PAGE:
Although ASD is still embroiled in legal issues, there are many supporters of the company. An estimated 125,000 members nationwide invested money in ASD and many are still hopeful the government will drop its case and allow business to continue.
Bruce Disner purchased $1,000 of advertising 'packs' during an ASD rally in Miami, Florida. His brother, Todd, bought $2,500 worth of ad space with the company. Disner says he began making money immediately, “our income was coming out to a 1% daily return based on the amount of AD Packs you have. $400.00 for me and $3800.00 daily for Todd.”
Unlike many ASD members, Todd Disner says he took some of his money out of his ASD account before the Feds seized it and was able to walk away with a hefty profit of $59,000. Disner says ASD readily paid its members and if Bowdoin was corrupt “he would have taken the money and ran.”
Susan Leiker lives in Denver, Colorado and also invested in ASD. She still doesn’t believe the company was doing anything illegal. “My interpretation of a ‘Ponzi’ is where new people paid the old members. There are hundreds of surfers on the internet today. Everyone gets paid, no matter when they join. The same was true for ASD. You buy your units, view ads, and get paid.”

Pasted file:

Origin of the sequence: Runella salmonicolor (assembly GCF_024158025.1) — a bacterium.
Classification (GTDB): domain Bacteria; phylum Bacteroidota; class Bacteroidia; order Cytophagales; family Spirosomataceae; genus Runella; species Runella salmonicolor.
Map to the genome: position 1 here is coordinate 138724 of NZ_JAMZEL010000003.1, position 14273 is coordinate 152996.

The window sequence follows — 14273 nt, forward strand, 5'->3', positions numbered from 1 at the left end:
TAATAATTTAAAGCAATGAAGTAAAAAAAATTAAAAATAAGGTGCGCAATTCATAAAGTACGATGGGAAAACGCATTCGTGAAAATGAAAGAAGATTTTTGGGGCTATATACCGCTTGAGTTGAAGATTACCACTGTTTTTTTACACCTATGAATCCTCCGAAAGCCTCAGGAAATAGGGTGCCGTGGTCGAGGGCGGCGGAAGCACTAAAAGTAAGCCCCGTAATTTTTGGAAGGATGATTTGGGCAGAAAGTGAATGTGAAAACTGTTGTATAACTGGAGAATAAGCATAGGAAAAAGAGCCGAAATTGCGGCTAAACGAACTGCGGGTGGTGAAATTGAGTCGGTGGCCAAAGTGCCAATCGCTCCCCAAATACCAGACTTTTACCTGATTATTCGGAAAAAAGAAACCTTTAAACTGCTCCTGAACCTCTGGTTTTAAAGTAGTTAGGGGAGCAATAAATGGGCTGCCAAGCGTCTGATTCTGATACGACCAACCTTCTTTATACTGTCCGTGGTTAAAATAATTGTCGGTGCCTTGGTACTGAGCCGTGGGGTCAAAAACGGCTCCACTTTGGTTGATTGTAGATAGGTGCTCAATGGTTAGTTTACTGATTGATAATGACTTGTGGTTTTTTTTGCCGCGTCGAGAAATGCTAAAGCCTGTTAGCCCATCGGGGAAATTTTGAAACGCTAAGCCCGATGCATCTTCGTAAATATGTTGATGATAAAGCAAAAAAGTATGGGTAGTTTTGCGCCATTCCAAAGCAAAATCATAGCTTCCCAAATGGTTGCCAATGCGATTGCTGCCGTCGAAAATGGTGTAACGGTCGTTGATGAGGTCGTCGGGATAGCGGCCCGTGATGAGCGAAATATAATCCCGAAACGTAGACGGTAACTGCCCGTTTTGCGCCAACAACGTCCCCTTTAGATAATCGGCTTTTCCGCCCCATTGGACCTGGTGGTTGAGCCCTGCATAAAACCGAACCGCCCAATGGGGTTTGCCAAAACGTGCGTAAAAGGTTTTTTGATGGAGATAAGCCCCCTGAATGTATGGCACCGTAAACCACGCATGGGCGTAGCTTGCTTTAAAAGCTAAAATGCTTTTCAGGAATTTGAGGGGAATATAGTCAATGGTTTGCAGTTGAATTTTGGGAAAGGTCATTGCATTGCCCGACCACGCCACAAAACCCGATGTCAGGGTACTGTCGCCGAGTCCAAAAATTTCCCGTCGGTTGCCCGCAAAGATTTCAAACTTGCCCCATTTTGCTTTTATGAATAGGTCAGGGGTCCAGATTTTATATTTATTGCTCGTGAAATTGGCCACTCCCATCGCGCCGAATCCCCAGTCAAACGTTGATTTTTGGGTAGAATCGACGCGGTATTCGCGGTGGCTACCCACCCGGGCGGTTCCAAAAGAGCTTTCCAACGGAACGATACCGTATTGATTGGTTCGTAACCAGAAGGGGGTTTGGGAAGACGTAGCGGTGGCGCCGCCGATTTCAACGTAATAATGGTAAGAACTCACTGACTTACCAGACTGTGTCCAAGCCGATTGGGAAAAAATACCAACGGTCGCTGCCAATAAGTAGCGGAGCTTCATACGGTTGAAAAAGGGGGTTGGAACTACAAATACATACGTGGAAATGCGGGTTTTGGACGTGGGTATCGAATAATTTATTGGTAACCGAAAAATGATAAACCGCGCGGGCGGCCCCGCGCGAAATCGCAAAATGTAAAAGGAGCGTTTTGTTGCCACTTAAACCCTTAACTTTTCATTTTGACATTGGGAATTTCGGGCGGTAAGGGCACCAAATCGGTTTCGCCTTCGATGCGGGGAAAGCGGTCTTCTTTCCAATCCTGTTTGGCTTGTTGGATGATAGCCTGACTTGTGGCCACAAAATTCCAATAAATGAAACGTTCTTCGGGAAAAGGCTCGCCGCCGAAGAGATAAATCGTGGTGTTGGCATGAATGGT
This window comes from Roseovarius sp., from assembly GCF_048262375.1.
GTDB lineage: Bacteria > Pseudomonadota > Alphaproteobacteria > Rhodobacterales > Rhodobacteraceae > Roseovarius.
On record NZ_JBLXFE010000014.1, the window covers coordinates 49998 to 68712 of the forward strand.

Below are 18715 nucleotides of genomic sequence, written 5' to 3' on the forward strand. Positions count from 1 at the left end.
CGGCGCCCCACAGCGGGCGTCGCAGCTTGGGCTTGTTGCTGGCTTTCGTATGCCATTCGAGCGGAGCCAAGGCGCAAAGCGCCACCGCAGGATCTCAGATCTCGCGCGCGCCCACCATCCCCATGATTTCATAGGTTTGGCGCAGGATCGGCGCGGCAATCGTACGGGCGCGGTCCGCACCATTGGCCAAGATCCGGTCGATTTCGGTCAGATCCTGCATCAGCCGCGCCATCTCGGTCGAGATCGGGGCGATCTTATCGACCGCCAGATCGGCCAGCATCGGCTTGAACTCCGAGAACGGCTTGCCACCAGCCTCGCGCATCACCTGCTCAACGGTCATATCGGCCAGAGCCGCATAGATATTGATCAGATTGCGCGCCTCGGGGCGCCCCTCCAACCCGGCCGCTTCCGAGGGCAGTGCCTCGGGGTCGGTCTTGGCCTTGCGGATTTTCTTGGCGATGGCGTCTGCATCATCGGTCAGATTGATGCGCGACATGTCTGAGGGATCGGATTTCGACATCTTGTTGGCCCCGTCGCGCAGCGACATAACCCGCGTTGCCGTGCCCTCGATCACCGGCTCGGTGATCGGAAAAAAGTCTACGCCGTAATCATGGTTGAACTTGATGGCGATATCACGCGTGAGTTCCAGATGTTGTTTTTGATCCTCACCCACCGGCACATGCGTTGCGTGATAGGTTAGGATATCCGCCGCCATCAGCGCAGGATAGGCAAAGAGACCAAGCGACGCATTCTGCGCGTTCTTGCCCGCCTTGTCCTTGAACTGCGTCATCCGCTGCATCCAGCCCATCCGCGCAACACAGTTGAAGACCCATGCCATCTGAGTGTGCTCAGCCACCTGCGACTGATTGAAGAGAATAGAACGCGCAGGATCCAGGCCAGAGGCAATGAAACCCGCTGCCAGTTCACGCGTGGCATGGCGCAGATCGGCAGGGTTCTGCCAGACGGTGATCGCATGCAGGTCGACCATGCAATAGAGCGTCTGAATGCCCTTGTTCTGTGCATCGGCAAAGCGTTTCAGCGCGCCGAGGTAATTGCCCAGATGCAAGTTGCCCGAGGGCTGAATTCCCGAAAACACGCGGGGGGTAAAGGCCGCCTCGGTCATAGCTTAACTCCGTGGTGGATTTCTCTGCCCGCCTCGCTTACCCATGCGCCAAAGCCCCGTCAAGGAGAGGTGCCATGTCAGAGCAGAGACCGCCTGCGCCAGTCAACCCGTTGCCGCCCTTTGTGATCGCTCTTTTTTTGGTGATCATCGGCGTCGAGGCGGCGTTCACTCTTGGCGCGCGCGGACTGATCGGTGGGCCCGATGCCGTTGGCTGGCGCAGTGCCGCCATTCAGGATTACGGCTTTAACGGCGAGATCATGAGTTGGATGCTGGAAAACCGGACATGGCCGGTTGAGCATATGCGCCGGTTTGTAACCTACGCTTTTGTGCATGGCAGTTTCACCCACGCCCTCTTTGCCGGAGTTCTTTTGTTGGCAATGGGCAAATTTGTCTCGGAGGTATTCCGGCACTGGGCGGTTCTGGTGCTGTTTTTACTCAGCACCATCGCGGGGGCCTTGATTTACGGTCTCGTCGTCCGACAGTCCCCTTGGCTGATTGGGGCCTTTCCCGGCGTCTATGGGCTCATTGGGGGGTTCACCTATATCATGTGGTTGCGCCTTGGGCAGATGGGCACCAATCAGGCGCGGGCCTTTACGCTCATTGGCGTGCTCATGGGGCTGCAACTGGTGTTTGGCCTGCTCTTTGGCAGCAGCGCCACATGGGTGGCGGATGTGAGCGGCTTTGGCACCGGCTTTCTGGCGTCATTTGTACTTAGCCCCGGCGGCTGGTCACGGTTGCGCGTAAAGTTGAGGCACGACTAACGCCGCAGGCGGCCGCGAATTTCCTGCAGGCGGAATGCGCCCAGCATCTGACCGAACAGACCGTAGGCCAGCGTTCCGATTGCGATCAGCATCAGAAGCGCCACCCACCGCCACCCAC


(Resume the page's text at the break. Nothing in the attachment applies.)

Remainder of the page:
Since the seizure of ASD’s assets, people like Leiker have been struggling to make ends meet, “Thousands of people are trying to make an honest living online. Many of which are disabled and can't work outside of the home, others are mothers or fathers who want to raise their kids and not let strangers raise them.”